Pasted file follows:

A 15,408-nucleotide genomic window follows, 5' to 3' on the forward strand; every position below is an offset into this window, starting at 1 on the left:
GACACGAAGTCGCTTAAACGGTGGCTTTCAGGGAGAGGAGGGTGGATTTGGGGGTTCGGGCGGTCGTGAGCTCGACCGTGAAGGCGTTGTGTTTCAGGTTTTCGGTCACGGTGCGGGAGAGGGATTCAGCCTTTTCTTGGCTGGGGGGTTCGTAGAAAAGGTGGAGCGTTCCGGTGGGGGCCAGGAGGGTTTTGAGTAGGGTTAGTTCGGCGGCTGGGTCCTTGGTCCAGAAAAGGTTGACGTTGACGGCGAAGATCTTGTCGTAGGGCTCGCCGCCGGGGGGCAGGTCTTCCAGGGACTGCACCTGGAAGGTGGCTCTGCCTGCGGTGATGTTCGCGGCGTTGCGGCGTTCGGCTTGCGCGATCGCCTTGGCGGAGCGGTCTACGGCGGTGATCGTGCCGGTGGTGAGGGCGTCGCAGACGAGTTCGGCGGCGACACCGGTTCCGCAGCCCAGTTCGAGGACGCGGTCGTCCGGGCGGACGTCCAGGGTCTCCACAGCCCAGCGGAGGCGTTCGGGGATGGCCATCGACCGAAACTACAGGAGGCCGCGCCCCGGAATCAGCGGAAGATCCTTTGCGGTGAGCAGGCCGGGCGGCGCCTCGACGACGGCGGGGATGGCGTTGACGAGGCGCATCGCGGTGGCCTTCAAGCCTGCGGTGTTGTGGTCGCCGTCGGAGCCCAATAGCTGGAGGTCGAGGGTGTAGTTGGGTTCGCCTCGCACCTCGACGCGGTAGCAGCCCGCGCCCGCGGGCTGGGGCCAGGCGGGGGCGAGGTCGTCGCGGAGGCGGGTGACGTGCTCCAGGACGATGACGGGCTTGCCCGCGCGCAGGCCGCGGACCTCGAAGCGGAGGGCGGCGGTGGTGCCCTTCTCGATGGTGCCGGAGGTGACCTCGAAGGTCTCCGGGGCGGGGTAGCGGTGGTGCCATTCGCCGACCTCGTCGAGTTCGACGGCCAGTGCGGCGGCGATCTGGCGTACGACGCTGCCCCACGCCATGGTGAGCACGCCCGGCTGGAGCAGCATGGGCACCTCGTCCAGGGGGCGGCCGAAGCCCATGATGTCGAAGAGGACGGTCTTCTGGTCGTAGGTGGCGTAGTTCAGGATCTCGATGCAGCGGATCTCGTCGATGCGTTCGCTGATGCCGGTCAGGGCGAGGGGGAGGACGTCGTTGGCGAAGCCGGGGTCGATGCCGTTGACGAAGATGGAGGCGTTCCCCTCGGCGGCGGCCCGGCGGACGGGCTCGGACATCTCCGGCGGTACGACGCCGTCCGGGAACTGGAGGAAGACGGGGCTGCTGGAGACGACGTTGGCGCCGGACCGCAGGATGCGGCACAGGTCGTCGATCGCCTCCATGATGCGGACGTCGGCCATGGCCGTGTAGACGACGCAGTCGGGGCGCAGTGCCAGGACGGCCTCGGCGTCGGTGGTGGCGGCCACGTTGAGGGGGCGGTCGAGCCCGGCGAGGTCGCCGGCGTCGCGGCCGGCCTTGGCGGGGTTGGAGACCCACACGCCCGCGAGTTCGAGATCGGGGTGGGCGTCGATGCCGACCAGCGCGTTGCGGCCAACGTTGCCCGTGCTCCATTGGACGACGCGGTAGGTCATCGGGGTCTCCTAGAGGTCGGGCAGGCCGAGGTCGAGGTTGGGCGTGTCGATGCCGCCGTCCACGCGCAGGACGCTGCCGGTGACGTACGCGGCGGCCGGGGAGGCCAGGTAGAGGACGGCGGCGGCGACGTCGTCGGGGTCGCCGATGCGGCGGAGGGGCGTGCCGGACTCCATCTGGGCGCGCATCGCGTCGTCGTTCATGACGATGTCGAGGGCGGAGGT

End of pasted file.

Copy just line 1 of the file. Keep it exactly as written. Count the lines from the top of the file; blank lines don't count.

A 15,408-nucleotide genomic window follows, 5' to 3' on the forward strand; every position below is an offset into this window, starting at 1 on the left: